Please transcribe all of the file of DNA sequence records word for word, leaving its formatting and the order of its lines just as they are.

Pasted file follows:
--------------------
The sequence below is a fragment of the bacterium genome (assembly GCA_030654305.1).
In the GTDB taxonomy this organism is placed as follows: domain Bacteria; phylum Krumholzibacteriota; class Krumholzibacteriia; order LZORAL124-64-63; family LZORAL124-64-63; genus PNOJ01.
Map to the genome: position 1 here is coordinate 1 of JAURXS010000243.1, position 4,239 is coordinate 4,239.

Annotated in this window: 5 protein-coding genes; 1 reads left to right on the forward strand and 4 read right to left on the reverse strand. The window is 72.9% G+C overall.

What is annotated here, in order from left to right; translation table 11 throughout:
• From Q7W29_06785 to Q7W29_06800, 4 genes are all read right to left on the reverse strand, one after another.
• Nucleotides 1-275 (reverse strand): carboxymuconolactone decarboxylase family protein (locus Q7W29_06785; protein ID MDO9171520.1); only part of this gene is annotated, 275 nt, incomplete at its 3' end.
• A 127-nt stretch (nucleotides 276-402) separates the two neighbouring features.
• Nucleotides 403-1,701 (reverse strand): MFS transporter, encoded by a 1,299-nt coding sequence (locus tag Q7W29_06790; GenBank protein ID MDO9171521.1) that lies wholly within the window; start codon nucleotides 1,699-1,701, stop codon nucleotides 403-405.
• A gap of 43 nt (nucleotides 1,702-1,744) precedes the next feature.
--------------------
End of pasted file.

The sequence below is a fragment of the bacterium genome (assembly GCA_030654305.1).
In the GTDB taxonomy this organism is placed as follows: domain Bacteria; phylum Krumholzibacteriota; class Krumholzibacteriia; order LZORAL124-64-63; family LZORAL124-64-63; genus PNOJ01.
Map to the genome: position 1 here is coordinate 1 of JAURXS010000243.1, position 4,239 is coordinate 4,239.

Annotated in this window: 5 protein-coding genes; 1 reads left to right on the forward strand and 4 read right to left on the reverse strand. The window is 72.9% G+C overall.

What is annotated here, in order from left to right; translation table 11 throughout:
• From Q7W29_06785 to Q7W29_06800, 4 genes are all read right to left on the reverse strand, one after another.
• Nucleotides 1-275 (reverse strand): carboxymuconolactone decarboxylase family protein (locus Q7W29_06785; protein ID MDO9171520.1); only part of this gene is annotated, 275 nt, incomplete at its 3' end.
• A 127-nt stretch (nucleotides 276-402) separates the two neighbouring features.
• Nucleotides 403-1,701 (reverse strand): MFS transporter, encoded by a 1,299-nt coding sequence (locus tag Q7W29_06790; GenBank protein ID MDO9171521.1) that lies wholly within the window; start codon nucleotides 1,699-1,701, stop codon nucleotides 403-405.
• A gap of 43 nt (nucleotides 1,702-1,744) precedes the next feature.